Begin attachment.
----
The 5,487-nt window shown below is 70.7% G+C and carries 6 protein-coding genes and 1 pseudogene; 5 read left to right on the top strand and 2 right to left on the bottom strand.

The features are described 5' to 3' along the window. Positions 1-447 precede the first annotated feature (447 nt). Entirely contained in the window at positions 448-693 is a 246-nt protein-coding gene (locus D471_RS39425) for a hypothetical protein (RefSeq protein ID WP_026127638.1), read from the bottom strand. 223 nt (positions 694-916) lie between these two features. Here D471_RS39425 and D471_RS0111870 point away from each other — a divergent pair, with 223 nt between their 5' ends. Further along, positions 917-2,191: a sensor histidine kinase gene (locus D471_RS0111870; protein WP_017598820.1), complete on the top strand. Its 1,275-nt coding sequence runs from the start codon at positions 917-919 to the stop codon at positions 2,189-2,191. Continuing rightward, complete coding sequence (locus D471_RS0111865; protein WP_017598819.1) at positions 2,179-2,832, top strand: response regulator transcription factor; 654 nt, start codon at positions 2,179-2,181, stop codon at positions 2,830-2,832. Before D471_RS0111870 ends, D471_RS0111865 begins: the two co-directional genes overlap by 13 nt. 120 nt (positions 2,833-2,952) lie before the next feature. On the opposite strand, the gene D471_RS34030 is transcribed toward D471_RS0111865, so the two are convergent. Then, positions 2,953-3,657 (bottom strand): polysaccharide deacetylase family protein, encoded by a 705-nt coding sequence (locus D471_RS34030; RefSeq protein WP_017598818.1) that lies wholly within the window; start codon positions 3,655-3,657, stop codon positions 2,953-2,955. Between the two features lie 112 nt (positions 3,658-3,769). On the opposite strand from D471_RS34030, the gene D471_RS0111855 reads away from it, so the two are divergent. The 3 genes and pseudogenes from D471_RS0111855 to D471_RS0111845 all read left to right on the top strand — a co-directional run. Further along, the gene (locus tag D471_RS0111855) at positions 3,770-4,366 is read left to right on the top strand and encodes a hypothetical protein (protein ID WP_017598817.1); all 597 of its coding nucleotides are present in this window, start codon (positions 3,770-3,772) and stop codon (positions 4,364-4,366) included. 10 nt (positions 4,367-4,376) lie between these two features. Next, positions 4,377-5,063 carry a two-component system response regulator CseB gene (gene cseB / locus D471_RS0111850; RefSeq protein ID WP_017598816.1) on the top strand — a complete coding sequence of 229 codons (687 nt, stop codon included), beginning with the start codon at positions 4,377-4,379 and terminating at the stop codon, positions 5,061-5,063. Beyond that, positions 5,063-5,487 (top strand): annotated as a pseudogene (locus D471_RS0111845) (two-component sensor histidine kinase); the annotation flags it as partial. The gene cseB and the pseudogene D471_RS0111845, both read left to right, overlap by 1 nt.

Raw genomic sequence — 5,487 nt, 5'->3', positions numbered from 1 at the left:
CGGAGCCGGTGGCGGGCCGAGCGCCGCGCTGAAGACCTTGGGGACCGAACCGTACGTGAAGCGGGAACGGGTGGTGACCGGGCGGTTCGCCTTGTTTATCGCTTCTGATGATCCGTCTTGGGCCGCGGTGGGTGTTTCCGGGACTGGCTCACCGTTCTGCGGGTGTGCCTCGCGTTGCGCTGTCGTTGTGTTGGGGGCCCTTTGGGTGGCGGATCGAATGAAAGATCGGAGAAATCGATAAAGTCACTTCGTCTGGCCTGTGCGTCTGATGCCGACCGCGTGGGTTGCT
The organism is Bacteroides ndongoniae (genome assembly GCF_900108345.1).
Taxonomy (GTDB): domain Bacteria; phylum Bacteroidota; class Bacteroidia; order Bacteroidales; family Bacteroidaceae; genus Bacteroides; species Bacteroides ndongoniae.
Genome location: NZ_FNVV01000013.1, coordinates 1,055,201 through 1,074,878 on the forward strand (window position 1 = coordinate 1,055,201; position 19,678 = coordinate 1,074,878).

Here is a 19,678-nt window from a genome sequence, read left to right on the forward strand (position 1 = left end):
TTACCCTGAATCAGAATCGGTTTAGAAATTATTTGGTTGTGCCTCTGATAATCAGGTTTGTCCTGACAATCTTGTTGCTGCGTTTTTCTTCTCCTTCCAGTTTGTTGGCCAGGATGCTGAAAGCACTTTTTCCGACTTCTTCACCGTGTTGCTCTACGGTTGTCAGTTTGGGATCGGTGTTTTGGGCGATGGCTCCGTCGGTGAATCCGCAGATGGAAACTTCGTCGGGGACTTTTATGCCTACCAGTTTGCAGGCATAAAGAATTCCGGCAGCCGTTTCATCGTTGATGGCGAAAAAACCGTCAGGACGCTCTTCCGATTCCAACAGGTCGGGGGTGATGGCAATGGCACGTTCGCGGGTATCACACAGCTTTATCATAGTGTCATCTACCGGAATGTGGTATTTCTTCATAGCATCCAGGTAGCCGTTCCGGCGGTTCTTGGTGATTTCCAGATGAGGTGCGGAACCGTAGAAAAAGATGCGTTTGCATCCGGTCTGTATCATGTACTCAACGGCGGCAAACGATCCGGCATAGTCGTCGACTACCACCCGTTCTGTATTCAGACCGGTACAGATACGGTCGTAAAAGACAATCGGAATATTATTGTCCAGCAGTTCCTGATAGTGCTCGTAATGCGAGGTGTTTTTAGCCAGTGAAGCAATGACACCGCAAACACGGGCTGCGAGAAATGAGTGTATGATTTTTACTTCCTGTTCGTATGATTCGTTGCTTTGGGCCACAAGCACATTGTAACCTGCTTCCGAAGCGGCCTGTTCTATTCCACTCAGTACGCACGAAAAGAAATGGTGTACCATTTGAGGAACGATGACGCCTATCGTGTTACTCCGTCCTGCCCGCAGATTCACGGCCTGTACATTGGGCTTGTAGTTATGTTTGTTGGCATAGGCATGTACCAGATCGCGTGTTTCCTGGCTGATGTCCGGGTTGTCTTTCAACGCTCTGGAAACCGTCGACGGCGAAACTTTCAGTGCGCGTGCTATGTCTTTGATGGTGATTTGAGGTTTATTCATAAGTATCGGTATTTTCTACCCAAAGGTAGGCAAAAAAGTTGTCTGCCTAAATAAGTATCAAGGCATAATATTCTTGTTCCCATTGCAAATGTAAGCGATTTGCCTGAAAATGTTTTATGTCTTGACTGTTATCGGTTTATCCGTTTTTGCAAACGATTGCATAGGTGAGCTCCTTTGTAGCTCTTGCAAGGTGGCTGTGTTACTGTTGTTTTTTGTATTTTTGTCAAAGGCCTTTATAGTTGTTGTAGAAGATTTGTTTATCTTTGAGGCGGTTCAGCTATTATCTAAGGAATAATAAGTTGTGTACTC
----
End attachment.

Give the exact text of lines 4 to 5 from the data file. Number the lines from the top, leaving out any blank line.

CGGAGCCGGTGGCGGGCCGAGCGCCGCGCTGAAGACCTTGGGGACCGAACCGTACGTGAAGCGGGAACGGGTGGTGACCGGGCGGTTCGCCTTGTTTATCGCTTCTGATGATCCGTCTTGGGCCGCGGTGGGTGTTTCCGGGACTGGCTCACCGTTCTGCGGGTGTGCCTCGCGTTGCGCTGTCGTTGTGTTGGGGGCCCTTTGGGTGGCGGATCGAATGAAAGATCGGAGAAATCGATAAAGTCACTTCGTCTGGCCTGTGCGTCTGATGCCGACCGCGTGGGTTGCT
The organism is Bacteroides ndongoniae (genome assembly GCF_900108345.1).